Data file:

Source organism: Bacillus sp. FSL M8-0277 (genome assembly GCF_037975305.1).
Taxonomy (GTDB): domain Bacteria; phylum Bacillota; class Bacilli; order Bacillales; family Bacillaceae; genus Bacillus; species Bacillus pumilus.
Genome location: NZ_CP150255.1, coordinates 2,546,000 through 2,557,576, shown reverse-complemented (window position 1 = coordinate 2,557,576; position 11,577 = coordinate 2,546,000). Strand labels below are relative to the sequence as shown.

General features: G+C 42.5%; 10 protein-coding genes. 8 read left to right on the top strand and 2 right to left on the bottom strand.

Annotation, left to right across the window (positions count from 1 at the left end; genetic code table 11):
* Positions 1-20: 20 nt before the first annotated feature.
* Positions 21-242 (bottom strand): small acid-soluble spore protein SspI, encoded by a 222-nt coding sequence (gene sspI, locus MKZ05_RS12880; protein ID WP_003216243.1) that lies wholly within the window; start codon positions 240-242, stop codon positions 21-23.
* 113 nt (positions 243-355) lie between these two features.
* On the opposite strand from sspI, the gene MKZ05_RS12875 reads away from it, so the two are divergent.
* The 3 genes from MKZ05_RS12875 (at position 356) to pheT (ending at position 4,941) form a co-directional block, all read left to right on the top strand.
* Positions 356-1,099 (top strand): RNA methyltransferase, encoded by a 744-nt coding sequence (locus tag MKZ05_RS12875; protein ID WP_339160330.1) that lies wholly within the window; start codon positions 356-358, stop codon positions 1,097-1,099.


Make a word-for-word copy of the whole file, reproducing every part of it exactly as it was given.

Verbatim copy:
Source organism: Bacillus sp. FSL M8-0277 (genome assembly GCF_037975305.1).
Taxonomy (GTDB): domain Bacteria; phylum Bacillota; class Bacilli; order Bacillales; family Bacillaceae; genus Bacillus; species Bacillus pumilus.
Genome location: NZ_CP150255.1, coordinates 2,546,000 through 2,557,576, shown reverse-complemented (window position 1 = coordinate 2,557,576; position 11,577 = coordinate 2,546,000). Strand labels below are relative to the sequence as shown.

General features: G+C 42.5%; 10 protein-coding genes. 8 read left to right on the top strand and 2 right to left on the bottom strand.

Annotation, left to right across the window (positions count from 1 at the left end; genetic code table 11):
* Positions 1-20: 20 nt before the first annotated feature.
* Positions 21-242 (bottom strand): small acid-soluble spore protein SspI, encoded by a 222-nt coding sequence (gene sspI, locus MKZ05_RS12880; protein ID WP_003216243.1) that lies wholly within the window; start codon positions 240-242, stop codon positions 21-23.
* 113 nt (positions 243-355) lie between these two features.
* On the opposite strand from sspI, the gene MKZ05_RS12875 reads away from it, so the two are divergent.
* The 3 genes from MKZ05_RS12875 (at position 356) to pheT (ending at position 4,941) form a co-directional block, all read left to right on the top strand.
* Positions 356-1,099 (top strand): RNA methyltransferase, encoded by a 744-nt coding sequence (locus tag MKZ05_RS12875; protein ID WP_339160330.1) that lies wholly within the window; start codon positions 356-358, stop codon positions 1,097-1,099.